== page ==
St. Thomas of Villanova

ST. THOMAS, the glory of the Spanish Church in the sixteenth century, was born in 1488. A thirst for the science of the Saints led him to enter the house of the Austin Friars at Salamanca.

Charles V listened to him as if an oracle, and appointed him Archbishop of Valencia. On being led to his throne in church, he pushed the silken cushions aside, and with tears kissed the ground. His first visit was to the prison.  The money which the chapter presented him for his palace, he devoted to the public hospital.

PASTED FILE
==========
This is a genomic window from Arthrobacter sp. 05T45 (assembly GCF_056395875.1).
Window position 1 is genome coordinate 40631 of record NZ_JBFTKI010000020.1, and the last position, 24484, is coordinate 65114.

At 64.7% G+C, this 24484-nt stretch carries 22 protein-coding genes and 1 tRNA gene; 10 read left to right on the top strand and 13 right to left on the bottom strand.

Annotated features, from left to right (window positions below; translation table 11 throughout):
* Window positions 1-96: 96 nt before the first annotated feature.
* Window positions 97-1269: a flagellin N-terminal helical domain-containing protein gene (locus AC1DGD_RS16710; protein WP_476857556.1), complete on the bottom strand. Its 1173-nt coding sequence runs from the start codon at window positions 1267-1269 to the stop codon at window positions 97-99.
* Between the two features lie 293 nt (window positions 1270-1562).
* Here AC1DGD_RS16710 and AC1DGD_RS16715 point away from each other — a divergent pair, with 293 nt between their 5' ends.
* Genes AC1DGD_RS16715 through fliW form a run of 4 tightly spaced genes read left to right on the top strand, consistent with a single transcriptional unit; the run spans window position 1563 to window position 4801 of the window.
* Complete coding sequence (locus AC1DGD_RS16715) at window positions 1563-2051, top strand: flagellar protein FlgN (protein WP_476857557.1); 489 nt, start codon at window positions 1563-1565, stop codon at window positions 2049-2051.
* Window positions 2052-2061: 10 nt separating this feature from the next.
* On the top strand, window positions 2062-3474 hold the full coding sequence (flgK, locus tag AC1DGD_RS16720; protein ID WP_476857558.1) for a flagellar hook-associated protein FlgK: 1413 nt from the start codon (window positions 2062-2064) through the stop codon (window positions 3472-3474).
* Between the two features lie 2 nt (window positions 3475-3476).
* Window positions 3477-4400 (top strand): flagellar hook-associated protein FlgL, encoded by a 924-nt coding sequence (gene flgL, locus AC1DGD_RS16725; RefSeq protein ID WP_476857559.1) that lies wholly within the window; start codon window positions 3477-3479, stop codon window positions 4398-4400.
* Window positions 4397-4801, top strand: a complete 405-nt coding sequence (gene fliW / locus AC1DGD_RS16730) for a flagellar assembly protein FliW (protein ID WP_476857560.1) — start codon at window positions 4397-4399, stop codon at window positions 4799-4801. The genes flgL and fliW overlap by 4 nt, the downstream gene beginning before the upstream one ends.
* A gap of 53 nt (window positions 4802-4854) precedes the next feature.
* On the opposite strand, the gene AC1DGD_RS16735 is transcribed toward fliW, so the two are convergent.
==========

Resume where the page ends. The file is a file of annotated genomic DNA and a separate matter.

As a child he had given his meal to the poor, and two thirds of his episcopal revenues were now annually spent in alms. He daily fed five hundred needy persons, supported the orphans of the city, and sheltered the neglected foundlings with a mother’s care. During his eleven years’ episcopate not one poor maiden was married without alms from the Saint. Spurred by his example, the rich and the selfish became liberal and generous; and when, on the Nativity of Our Lady, 1555, St. Thomas came to die, he was well-nigh the only poor man in his see.

Reflection.—”Answer me, O sinner!” St. Thomas would say, “what can you purchase with your money better or more necessary than the redemption of your sins?”

Also honored this day:  St. Joseph of Cupertino.

The Saint of the Day courtesy of Butler's Lives of the Saints, 1894 Edition.